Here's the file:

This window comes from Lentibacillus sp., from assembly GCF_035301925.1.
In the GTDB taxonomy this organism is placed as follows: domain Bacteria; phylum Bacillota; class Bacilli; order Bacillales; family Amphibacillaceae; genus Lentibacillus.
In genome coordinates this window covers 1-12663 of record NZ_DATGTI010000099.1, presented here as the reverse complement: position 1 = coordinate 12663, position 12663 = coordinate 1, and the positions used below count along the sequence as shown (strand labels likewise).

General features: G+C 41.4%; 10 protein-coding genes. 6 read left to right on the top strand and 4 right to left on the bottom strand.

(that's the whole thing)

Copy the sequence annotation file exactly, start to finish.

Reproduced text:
This window comes from Lentibacillus sp., from assembly GCF_035301925.1.
In the GTDB taxonomy this organism is placed as follows: domain Bacteria; phylum Bacillota; class Bacilli; order Bacillales; family Amphibacillaceae; genus Lentibacillus.
In genome coordinates this window covers 1-12663 of record NZ_DATGTI010000099.1, presented here as the reverse complement: position 1 = coordinate 12663, position 12663 = coordinate 1, and the positions used below count along the sequence as shown (strand labels likewise).

General features: G+C 41.4%; 10 protein-coding genes. 6 read left to right on the top strand and 4 right to left on the bottom strand.